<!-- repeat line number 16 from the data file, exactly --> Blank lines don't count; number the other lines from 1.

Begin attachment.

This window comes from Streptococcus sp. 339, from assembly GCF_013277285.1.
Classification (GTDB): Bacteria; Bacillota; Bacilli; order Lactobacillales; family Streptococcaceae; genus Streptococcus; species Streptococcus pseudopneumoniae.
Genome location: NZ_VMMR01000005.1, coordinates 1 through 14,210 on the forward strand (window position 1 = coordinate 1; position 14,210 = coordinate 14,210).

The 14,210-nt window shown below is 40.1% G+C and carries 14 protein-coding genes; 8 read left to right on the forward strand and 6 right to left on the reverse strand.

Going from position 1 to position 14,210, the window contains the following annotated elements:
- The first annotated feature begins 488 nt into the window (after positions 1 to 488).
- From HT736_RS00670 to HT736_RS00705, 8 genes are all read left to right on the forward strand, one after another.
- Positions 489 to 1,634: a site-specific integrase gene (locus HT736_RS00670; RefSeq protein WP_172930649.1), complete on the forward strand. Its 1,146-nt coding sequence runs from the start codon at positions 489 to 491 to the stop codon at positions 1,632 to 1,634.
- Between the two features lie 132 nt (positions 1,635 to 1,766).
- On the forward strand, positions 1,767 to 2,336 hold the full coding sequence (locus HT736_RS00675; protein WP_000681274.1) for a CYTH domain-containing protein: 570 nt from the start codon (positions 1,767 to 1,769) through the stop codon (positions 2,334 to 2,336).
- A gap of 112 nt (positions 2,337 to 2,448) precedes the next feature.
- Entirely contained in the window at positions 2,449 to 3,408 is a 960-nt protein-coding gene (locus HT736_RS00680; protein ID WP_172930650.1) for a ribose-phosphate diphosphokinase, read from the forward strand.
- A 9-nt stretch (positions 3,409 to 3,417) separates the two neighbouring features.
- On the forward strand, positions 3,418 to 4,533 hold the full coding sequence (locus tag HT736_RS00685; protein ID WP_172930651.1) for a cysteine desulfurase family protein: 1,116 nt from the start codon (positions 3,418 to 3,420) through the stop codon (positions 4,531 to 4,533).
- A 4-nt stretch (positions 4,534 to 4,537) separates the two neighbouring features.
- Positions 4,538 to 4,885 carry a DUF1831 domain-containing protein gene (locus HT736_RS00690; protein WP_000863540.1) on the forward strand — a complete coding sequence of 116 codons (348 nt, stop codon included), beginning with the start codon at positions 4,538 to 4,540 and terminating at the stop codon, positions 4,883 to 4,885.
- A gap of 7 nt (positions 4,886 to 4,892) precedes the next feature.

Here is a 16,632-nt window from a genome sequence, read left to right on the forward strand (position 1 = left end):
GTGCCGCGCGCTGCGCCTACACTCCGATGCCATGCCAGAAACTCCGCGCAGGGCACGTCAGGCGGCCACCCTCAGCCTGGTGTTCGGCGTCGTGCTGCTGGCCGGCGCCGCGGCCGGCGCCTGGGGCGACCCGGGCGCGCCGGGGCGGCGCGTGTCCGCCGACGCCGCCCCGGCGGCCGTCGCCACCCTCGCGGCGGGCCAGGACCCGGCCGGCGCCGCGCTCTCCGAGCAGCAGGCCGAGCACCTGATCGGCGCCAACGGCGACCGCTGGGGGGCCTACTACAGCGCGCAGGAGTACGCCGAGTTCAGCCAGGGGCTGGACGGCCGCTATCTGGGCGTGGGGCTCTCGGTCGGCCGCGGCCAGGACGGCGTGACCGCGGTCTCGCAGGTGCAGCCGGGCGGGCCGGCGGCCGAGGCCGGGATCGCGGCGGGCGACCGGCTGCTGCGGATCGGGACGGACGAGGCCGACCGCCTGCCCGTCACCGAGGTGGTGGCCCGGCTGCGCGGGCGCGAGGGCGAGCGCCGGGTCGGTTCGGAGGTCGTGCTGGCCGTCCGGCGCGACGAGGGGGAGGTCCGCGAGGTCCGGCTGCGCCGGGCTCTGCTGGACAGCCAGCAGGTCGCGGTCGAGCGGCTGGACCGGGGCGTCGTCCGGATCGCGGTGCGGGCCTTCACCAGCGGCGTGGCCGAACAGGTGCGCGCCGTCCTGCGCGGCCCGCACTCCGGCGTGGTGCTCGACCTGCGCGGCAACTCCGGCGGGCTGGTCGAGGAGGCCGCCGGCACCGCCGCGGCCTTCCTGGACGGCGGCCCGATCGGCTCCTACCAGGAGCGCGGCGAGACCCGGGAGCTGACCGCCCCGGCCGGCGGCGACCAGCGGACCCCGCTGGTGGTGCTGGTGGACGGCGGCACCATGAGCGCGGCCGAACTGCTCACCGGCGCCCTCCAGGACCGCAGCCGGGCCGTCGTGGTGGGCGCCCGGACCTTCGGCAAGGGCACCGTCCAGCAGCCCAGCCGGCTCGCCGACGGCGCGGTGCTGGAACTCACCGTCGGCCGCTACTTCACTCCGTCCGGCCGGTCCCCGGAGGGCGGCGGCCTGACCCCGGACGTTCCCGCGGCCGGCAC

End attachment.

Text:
- Positions 4,538 to 4,885 carry a DUF1831 domain-containing protein gene (locus HT736_RS00690; protein WP_000863540.1) on the forward strand — a complete coding sequence of 116 codons (348 nt, stop codon included), beginning with the start codon at positions 4,538 to 4,540 and terminating at the stop codon, positions 4,883 to 4,885.